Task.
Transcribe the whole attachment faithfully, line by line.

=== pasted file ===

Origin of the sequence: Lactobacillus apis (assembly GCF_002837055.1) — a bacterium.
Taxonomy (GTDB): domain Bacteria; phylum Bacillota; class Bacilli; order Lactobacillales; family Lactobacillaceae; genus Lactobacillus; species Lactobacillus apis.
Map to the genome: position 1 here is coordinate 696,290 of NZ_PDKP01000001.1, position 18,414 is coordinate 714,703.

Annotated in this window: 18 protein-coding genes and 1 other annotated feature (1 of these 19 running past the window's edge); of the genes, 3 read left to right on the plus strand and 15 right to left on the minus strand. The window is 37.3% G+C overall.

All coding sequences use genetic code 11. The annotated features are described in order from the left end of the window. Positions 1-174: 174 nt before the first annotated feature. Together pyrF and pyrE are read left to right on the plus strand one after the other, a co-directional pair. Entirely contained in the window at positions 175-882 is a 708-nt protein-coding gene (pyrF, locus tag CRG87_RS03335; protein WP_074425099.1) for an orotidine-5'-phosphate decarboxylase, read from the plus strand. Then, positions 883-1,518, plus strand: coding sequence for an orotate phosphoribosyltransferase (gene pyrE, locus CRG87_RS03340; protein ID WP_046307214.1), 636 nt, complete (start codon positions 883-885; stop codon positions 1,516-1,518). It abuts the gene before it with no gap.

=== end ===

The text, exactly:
Origin of the sequence: Lactobacillus apis (assembly GCF_002837055.1) — a bacterium.
Taxonomy (GTDB): domain Bacteria; phylum Bacillota; class Bacilli; order Lactobacillales; family Lactobacillaceae; genus Lactobacillus; species Lactobacillus apis.
Map to the genome: position 1 here is coordinate 696,290 of NZ_PDKP01000001.1, position 18,414 is coordinate 714,703.

Annotated in this window: 18 protein-coding genes and 1 other annotated feature (1 of these 19 running past the window's edge); of the genes, 3 read left to right on the plus strand and 15 right to left on the minus strand. The window is 37.3% G+C overall.

All coding sequences use genetic code 11. The annotated features are described in order from the left end of the window. Positions 1-174: 174 nt before the first annotated feature. Together pyrF and pyrE are read left to right on the plus strand one after the other, a co-directional pair. Entirely contained in the window at positions 175-882 is a 708-nt protein-coding gene (pyrF, locus tag CRG87_RS03335; protein WP_074425099.1) for an orotidine-5'-phosphate decarboxylase, read from the plus strand. Then, positions 883-1,518, plus strand: coding sequence for an orotate phosphoribosyltransferase (gene pyrE, locus CRG87_RS03340; protein ID WP_046307214.1), 636 nt, complete (start codon positions 883-885; stop codon positions 1,516-1,518). It abuts the gene before it with no gap.